Our newest digital service, Kanopy, give you access to more than 30,000 films, including award-winning movies and documentaries from all over the globe.
You can watch five of them each month on your favorite device—computer, tablet, phone, Apple TV, Chromecast or Roku—at your convenience.
The Kanopy collection includes some of the greatest silent films ever made. Here are 10 of our favorites that you can watch.
Fritz Lang’s Metropolis is one of the most important films ever made. Every science-fiction film has Metropolis‘ alleles grafted into its DNA. Furthermore, it looks brilliant, depicting an unforgettable future of skyscrapers, cathedrals, pleasure gardens, factories and dystopian ghettos.
It was also so expensive and bombed so thoroughly that it nearly bankrupted German cinema.
But it’s an engaging experience—a spectacle in the truest sense—and well worth your time.
The Cabinet of Dr. Caligari is what you might get if Edgar Allan Poe chose a camera over a pen.
Caligari tells the story of a murder and a manipulative asylum operator. (To tell more would give away a few delicious plot twists.)
Director Robert Weine is a master of ambiance and lighting. He doesn’t just scare you. He unsettles you. His horror was psychological, not just physical.
If you like Caligari, watch The Hands of Orlac which reunites its director and stars
3. The General
Orson Welles loved The General. He called it “the greatest comedy ever made, the greatest Civil War film ever made, and perhaps the greatest film ever made.”
Buster Keaton plays an engineer who chases a stolen locomotive across enemy lines. As is always the case with Keaton, hilarity ensues.
Watch more Keaton goodness with Our Hospitality.
4. Modern Times
Charlie Chaplin’s last performance as The Little Tramp. This time, he works at a factory and falls for a beguiling woman (Paulette Goddard.)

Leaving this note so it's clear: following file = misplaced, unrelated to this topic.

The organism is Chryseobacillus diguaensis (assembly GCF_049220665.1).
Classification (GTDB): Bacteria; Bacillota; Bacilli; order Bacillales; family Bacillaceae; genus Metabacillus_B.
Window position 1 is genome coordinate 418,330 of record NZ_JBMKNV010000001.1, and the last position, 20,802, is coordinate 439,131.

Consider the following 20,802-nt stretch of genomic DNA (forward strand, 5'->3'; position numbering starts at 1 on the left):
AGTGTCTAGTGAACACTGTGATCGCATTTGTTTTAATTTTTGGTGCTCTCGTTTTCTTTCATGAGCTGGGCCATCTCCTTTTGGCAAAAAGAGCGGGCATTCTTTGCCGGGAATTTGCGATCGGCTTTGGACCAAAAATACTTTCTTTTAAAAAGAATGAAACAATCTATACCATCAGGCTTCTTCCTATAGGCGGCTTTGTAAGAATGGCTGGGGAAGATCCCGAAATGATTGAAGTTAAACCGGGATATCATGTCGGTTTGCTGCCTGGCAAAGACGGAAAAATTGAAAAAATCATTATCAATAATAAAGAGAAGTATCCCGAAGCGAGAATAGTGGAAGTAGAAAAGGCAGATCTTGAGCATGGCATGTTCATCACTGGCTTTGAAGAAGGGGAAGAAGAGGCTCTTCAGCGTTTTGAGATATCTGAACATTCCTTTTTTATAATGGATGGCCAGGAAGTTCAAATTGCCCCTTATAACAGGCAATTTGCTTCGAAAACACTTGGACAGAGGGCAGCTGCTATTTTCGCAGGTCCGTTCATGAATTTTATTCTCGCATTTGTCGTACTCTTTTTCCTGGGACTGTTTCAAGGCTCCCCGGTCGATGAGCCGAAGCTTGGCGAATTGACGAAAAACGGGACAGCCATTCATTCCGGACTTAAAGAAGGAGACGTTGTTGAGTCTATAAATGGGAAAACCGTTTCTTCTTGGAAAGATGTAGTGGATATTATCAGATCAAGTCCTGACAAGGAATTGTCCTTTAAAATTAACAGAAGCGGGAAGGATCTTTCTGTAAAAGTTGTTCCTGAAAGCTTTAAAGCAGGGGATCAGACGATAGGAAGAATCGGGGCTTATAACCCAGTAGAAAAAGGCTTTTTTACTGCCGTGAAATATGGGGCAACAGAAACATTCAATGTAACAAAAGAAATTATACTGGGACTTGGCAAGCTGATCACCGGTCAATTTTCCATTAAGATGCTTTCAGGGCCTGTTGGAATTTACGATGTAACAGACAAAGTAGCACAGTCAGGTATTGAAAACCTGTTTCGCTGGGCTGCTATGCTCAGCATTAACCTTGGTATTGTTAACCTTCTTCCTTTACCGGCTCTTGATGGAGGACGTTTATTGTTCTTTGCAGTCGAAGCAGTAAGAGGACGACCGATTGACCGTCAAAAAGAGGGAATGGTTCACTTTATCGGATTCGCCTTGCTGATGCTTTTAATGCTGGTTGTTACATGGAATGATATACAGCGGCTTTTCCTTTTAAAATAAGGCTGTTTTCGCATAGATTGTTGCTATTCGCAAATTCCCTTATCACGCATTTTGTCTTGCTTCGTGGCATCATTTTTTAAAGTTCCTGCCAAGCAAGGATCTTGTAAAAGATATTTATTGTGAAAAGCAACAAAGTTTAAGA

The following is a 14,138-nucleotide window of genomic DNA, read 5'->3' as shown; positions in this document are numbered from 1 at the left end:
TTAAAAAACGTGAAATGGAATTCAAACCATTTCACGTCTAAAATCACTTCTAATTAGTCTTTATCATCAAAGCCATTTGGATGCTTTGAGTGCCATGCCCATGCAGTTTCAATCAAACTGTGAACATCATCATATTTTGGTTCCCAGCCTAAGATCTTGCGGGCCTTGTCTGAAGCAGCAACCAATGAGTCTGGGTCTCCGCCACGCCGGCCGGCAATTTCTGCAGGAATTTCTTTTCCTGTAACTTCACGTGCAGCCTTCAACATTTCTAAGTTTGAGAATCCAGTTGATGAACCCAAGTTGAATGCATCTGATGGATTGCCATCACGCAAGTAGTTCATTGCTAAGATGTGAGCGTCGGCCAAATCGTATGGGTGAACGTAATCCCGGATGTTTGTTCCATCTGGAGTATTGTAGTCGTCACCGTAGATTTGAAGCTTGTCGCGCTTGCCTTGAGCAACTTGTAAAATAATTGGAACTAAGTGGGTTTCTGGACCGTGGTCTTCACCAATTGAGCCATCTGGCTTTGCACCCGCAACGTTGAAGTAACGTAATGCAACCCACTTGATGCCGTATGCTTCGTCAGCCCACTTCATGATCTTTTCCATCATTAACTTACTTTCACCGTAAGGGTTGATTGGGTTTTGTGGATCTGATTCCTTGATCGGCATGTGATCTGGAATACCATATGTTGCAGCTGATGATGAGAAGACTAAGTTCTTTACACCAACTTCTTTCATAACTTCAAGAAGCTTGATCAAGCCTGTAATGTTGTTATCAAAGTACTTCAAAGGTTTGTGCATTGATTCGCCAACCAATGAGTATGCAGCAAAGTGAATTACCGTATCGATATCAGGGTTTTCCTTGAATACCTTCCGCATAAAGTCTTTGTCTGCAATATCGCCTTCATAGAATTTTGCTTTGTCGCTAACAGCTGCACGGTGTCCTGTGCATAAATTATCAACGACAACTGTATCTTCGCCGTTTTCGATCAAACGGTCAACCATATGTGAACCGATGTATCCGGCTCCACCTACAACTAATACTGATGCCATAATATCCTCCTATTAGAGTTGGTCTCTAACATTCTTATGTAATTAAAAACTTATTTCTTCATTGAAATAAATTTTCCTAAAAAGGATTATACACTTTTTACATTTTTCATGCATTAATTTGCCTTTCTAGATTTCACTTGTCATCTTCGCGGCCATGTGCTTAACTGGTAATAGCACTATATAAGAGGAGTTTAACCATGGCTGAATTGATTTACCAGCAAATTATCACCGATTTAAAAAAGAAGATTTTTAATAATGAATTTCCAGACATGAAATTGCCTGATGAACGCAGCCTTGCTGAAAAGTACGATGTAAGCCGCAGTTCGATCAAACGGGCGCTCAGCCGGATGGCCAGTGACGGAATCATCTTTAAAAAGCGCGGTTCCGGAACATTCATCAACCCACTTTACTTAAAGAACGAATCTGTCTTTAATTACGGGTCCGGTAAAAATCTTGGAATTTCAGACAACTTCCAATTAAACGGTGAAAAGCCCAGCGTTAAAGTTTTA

Modern Times features a sly commentary on class separation and some of Chaplin’s most memorable gags.
When we discuss The Birth of a Nation, we don’t talk about its star, Lillian Gish, or the plot. (Birth follows a northern and southern family during and after the Civil War.)
No, we talk about the controversy. This film revived the Ku Klux Klan and riled the NAACP. Frankly, Birth‘s depiction of African-Americans is reprehensible. But D.W. Griffith’s film is important, if only because of the controversy the effect it had on the United States.
Never has a face meant more to a film than Renee Falconetti in Passion of Joan of Arc.
Carl Theodor Dreyer’s spends an extraordinary amount of time in extreme close up on Falconetti’s face, and she never disappoints. She shares Joan of Arc’s agony, ecstasy, terror, sadness, and strength.
Dreyer’s film has striking composition and cinematography, but it’s Falconetti’s face that makes it sublime.
A young thief competes with a dangerous Mongol ruler for the love of a beautiful princess.
Douglas Fairbanks is at his magical best, but the real star is William Cameron Menzies’ astonishing set design.
8. Safety Last!
Harold Lloyd completes the Silent Comedy Star Triumvirate (along with Chaplin and Keaton.) Safety Last! is an ideal introduction to his remarkable stuntwork.
Lloyd plays a small-town bumpkin who finds employment as a lowly department-store clerk. He comes up with a wild publicity stunt to draw attention to the store, resulting in the poor clerk scaling the side of a skyscraper like the world’s least threatening King Kong.
One of the best monster films ever—period.
Nosferatu wipes away the suaveness and sexuality of most Dracula/vampire films. Instead, it revels in the monstrous. Max Schreck’s turn as Graf Orlok is iconic.
Battleship Potemkin tells the story of a Russian naval crew’s mutiny and rebellion against the Czar and his Cossacks.
And, while the film is a front-to-back classic, one moment overshadows the rest. The “Odessa sequence” is one of the most influential six minutes in cinematic history and director Sergei Eisenstein’s masterpiece.
It depicts the ruthless White Russian cavalry crushing the rebellion on the sandstone Odessa Steps.
The Odessa sequence was paid homage in The Untouchables, The Godfather and Star Wars III: Revenge of the Sith, spoofed in Naked Gun 33 1/3 and Woody Allen’s Bananas, and is simply one of the most referenced visuals in film history.
If you like Potemkin, watch Eisenstein’s Strike.